New figures released by Statistics Canada show hate crimes reported to police continued to spike across the country in the second year of the pandemic as people were targeted by race, religion and sexual orientation.
The agency says in a news release that all provinces and territories experienced increases in hate crime reports in 2021 except Yukon, where they were unchanged.
Incidents motivated by religion were up 67 per cent across Canada, while reports to police involving sexual orientation rose by 63 per cent, and race-related incidents were up six per cent.
The statistics agency says the pandemic “exacerbated experiences of discrimination,” including hate crimes, and “underscored an increase in discourse” about the issue.
Overall, there were 3,360 hate crimes of all motivations reported to police in 2021, up by 27 per cent, after a 35 per cent increase in 2020.
Reports of hate crime targeting East or Southeast Asians rose 16 per cent to 305 incidents in 2021, a level that is more than four times higher than it was in 2019.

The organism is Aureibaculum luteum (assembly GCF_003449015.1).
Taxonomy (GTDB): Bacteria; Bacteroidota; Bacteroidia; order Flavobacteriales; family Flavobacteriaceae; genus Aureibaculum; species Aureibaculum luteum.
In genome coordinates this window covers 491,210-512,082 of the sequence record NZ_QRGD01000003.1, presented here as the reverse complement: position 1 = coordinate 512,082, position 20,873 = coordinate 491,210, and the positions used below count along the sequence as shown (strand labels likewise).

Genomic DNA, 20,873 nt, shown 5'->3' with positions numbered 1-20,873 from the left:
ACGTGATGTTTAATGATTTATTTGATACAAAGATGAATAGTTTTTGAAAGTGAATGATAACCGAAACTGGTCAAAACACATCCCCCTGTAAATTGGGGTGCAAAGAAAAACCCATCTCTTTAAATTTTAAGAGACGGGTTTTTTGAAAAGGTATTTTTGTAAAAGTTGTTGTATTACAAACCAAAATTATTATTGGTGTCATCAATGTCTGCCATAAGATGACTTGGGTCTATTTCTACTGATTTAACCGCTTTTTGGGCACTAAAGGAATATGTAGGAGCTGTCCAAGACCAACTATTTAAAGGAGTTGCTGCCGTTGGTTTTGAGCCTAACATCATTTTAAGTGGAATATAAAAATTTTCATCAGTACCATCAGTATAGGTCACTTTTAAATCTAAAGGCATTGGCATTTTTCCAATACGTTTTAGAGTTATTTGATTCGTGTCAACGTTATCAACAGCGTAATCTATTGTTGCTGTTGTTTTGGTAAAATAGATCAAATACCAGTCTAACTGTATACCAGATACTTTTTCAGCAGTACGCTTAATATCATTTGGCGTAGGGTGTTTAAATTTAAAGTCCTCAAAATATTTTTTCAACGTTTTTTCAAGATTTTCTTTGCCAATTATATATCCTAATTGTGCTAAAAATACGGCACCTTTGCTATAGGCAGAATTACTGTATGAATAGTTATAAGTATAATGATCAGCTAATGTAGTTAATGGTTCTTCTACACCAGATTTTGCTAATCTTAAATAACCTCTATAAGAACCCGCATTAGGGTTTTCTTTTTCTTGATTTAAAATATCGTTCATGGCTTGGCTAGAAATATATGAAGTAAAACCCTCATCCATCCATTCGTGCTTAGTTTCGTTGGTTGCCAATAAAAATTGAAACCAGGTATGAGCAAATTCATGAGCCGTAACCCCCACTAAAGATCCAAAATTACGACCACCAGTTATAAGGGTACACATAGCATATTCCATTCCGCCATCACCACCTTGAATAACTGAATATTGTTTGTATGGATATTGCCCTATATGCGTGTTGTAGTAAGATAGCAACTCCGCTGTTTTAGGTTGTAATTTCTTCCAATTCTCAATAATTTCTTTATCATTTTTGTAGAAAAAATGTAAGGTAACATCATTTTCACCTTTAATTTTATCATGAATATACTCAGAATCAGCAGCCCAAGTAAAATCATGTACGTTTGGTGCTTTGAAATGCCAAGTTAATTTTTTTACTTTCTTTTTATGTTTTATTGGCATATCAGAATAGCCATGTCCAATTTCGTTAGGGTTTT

Statistics Canada says community awareness and relations with police can influence whether incidents get reported at all, and just over one in five reported incidents result in charges being laid or recommended.
It says the victims and those accused of reported hate crimes are most often men and boys.
In British Columbia, religious hate crime reports more than doubled to 150 in 2021, while in Alberta they tripled to 91 incidents.
In Ontario, hate crimes based on sexual orientation were up 107 per cent.